John Campbell, a former United States Ambassador to Nigeria has explained why Nigeria is experiencing a shortage of Foreign Exchange as countries around the world grapple with the effects of the COVID-19 pandemic.
In a piece by Campbell published on the website of the Council on Foreign Relations, a US nonprofit think-tank, on Saturday, the diplomat said that Nigeria is experiencing a shortage of Foreign Exchange due to the fall in international oil prices.
According to Campbell, the dip in oil prices occasioned by the COVID-19 pandemic has had a negative effect on the Federal Government’s revenue and its access to US dollars through oil exports.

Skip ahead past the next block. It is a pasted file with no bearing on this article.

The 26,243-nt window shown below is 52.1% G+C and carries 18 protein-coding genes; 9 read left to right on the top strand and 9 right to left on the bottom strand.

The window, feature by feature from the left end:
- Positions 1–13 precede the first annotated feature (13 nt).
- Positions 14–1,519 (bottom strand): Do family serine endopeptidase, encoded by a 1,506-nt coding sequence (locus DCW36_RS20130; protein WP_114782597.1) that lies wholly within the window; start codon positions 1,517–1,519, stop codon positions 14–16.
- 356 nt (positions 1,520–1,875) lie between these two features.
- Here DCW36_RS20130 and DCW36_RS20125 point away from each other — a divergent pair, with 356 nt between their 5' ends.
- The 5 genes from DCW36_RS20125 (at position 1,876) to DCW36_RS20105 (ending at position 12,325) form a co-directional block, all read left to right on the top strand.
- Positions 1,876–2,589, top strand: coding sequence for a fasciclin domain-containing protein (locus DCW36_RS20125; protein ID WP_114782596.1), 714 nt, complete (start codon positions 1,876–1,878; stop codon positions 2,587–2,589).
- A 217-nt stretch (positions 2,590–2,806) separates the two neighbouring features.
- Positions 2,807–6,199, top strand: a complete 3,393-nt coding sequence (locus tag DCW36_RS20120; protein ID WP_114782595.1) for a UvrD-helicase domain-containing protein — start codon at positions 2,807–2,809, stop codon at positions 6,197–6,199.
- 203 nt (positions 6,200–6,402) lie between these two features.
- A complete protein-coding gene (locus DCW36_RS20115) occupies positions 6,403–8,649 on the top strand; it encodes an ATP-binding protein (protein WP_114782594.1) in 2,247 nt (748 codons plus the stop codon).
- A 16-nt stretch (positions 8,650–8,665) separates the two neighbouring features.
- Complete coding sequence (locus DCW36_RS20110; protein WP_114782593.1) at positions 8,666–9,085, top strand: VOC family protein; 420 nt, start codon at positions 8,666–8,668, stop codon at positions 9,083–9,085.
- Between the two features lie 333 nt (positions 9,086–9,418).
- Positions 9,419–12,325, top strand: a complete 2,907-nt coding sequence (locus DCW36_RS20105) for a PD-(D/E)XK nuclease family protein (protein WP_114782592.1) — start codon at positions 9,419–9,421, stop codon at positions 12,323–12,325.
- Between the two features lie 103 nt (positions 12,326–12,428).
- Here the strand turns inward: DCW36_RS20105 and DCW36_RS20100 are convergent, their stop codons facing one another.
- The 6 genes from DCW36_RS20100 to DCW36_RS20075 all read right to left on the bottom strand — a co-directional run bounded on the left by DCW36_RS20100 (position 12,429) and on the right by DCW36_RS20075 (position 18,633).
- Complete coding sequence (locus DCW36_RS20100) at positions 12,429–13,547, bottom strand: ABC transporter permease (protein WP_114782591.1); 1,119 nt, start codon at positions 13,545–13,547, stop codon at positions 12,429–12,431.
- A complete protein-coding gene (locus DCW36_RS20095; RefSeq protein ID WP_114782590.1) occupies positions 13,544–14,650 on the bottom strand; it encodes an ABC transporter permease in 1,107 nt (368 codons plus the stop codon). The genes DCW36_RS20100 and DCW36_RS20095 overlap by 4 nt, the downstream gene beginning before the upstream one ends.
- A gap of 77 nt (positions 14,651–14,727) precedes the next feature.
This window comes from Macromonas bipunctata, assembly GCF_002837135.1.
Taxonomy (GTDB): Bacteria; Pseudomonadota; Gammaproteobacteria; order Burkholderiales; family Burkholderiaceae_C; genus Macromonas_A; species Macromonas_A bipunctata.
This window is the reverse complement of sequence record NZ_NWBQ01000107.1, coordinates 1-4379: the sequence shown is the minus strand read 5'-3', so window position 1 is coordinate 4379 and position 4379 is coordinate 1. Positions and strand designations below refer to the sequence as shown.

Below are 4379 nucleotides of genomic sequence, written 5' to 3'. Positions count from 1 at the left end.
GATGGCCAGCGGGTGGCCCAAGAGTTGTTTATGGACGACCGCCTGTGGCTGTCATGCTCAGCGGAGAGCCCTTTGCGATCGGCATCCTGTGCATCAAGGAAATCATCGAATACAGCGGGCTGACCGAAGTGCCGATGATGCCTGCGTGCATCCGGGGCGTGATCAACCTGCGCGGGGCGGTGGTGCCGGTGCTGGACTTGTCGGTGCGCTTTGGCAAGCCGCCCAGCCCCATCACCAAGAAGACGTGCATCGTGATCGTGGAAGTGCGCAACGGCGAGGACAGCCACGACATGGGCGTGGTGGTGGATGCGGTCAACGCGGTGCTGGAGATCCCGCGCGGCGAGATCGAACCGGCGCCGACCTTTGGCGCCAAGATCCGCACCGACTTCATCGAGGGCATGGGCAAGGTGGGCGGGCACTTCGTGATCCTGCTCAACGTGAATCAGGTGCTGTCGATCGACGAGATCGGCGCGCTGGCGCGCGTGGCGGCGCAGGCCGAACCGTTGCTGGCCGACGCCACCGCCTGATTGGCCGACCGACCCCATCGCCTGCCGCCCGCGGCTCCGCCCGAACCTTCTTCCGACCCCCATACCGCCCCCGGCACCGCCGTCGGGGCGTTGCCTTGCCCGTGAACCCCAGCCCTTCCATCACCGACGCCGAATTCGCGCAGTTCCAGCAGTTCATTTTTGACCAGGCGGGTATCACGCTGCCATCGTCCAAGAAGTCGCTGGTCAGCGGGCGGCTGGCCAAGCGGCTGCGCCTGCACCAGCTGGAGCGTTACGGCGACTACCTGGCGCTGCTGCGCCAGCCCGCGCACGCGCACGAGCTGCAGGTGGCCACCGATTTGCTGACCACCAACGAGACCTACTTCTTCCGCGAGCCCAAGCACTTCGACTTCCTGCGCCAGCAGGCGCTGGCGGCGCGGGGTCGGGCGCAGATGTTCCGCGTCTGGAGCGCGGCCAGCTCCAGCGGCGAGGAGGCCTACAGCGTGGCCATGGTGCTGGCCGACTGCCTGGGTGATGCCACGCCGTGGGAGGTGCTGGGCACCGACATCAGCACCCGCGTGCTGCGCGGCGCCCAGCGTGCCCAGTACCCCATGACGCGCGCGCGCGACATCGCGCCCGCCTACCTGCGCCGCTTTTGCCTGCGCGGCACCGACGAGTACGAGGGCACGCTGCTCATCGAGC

He wrote thus in the article; “Driven in part by the need for dollars, the government devalued the Nigerian currency, the naira, to 360 to the U.S. dollar, down from 306. That, apparently, was not enough. As of May 12, the naira is traded at 445 to the dollar on the street, and the one-year forward trading rate is 514 to the dollar, which means traders expect the exchange rate to fall even further.
“The Lagos stock exchange index is down about 12 percent since the start of the year. Because it is denominated in naira, and the naira has been devalued, the loss in value is even greater in terms of international currency. There are anecdotes (impossible to quantify) that rich Nigerians are getting out of the market and doing what they can to shelter their assets abroad—an old song in times of instability, whether economic or political,” Campbell concluded.